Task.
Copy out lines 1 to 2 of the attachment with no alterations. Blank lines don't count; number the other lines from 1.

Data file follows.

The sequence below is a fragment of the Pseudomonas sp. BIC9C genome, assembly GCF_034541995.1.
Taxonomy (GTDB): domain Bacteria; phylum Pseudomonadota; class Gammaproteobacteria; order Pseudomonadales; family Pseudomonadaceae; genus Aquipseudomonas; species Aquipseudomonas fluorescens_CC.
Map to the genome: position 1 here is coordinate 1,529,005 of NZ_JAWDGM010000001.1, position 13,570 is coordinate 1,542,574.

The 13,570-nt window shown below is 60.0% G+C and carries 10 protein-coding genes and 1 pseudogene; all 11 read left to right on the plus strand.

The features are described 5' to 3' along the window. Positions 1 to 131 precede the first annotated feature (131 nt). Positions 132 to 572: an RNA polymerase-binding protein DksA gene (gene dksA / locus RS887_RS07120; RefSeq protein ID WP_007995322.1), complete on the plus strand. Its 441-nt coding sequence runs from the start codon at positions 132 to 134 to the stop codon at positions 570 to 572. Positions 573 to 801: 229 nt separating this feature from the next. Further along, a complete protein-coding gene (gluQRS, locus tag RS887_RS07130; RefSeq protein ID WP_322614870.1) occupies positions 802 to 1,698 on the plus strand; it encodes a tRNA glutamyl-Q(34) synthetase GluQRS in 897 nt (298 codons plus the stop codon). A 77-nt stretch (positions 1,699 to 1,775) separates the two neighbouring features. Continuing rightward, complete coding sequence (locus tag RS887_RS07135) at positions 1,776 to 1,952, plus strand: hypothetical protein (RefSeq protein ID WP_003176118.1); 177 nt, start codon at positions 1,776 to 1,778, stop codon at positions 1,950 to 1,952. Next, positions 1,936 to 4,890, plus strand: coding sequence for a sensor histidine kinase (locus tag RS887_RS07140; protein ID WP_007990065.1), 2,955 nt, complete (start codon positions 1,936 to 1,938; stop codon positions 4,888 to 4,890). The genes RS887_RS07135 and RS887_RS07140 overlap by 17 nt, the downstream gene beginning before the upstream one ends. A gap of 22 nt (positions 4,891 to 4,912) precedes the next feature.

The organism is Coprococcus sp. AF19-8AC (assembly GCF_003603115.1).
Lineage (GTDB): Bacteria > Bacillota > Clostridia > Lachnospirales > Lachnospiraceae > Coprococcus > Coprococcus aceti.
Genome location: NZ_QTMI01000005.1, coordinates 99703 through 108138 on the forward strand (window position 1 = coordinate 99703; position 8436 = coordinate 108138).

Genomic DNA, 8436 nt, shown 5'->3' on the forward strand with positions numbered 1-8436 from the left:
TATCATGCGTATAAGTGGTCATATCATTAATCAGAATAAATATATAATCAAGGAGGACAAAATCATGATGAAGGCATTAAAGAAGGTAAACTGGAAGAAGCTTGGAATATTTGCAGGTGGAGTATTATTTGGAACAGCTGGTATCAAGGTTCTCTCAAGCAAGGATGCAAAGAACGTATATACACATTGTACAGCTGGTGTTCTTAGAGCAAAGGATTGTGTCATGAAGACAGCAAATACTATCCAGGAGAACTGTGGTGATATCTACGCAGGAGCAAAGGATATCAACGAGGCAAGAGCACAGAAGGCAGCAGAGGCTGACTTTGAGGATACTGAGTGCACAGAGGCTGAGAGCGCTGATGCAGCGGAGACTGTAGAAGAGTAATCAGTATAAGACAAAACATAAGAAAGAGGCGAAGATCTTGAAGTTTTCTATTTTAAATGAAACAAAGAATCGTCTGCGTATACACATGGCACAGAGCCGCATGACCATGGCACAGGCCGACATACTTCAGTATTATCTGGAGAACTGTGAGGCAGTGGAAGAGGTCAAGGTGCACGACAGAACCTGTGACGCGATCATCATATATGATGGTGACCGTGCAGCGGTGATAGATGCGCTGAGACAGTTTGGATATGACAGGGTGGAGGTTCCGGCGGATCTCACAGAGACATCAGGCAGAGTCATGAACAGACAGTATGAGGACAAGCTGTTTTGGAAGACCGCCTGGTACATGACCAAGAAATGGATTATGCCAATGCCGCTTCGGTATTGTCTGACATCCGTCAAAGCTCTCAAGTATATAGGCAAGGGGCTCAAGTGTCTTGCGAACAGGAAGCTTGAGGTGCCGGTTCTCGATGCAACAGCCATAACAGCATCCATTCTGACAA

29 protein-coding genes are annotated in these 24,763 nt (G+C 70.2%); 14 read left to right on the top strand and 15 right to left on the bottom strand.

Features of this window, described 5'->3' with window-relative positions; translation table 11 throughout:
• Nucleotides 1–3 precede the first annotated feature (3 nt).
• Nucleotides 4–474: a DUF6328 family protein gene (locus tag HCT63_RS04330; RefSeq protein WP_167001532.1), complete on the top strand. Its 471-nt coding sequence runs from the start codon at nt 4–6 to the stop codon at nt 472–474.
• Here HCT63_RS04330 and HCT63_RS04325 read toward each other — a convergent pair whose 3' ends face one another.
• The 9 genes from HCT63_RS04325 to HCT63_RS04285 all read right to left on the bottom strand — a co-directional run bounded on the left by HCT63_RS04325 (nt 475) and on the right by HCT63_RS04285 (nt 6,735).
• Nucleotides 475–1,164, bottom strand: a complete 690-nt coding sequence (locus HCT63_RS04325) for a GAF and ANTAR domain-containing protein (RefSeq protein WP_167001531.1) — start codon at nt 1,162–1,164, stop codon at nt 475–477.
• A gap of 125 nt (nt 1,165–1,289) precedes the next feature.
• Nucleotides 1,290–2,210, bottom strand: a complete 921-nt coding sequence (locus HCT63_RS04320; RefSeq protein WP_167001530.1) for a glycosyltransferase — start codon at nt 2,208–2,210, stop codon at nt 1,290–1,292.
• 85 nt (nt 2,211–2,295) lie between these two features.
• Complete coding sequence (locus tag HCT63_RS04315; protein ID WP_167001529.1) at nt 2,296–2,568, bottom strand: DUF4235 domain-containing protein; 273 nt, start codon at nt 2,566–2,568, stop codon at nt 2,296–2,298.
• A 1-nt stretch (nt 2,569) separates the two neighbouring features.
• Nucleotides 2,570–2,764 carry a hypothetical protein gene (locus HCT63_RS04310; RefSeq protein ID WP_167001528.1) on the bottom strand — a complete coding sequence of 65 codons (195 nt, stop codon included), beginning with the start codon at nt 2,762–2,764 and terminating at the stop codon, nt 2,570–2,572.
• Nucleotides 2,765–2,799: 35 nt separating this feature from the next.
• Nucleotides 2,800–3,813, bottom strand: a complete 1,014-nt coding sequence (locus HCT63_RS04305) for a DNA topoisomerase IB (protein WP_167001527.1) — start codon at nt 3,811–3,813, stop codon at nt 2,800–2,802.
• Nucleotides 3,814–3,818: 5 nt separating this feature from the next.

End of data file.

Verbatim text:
The sequence below is a fragment of the Pseudomonas sp. BIC9C genome, assembly GCF_034541995.1.
Taxonomy (GTDB): domain Bacteria; phylum Pseudomonadota; class Gammaproteobacteria; order Pseudomonadales; family Pseudomonadaceae; genus Aquipseudomonas; species Aquipseudomonas fluorescens_CC.